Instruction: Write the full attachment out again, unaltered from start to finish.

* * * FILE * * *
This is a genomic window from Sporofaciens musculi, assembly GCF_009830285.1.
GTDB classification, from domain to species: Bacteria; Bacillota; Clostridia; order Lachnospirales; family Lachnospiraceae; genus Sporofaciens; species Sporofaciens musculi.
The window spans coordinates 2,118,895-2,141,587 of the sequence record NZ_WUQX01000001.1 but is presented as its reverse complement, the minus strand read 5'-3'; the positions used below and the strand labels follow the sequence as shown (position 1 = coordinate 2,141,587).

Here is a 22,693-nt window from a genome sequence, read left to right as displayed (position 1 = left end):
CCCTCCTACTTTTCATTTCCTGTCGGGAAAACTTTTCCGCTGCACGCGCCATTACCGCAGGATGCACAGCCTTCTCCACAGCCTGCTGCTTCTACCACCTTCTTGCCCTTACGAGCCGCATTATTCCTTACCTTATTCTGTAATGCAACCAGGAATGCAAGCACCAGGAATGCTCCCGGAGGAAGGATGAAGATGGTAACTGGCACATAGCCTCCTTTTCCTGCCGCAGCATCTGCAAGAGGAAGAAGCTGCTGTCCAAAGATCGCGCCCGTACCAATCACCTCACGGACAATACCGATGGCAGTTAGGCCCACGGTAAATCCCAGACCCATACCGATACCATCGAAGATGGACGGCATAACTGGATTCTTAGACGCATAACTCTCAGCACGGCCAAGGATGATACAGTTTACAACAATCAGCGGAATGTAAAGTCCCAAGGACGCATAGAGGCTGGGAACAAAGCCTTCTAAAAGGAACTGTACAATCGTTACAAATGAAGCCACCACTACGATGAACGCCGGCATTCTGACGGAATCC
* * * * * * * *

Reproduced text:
This is a genomic window from Sporofaciens musculi, assembly GCF_009830285.1.
GTDB classification, from domain to species: Bacteria; Bacillota; Clostridia; order Lachnospirales; family Lachnospiraceae; genus Sporofaciens; species Sporofaciens musculi.
The window spans coordinates 2,118,895-2,141,587 of the sequence record NZ_WUQX01000001.1 but is presented as its reverse complement, the minus strand read 5'-3'; the positions used below and the strand labels follow the sequence as shown (position 1 = coordinate 2,141,587).

Here is a 22,693-nt window from a genome sequence, read left to right as displayed (position 1 = left end):
CCCTCCTACTTTTCATTTCCTGTCGGGAAAACTTTTCCGCTGCACGCGCCATTACCGCAGGATGCACAGCCTTCTCCACAGCCTGCTGCTTCTACCACCTTCTTGCCCTTACGAGCCGCATTATTCCTTACCTTATTCTGTAATGCAACCAGGAATGCAAGCACCAGGAATGCTCCCGGAGGAAGGATGAAGATGGTAACTGGCACATAGCCTCCTTTTCCTGCCGCAGCATCTGCAAGAGGAAGAAGCTGCTGTCCAAAGATCGCGCCCGTACCAATCACCTCACGGACAATACCGATGGCAGTTAGGCCCACGGTAAATCCCAGACCCATACCGATACCATCGAAGATGGACGGCATAACTGGATTCTTAGACGCATAACTCTCAGCACGGCCAAGGATGATACAGTTTACAACAATCAGCGGAATGTAAAGTCCCAAGGACGCATAGAGGCTGGGAACAAAGCCTTCTAAAAGGAACTGTACAATCGTTACAAATGAAGCCACCACTACGATGAACGCCGGCATTCTGACGGAATCC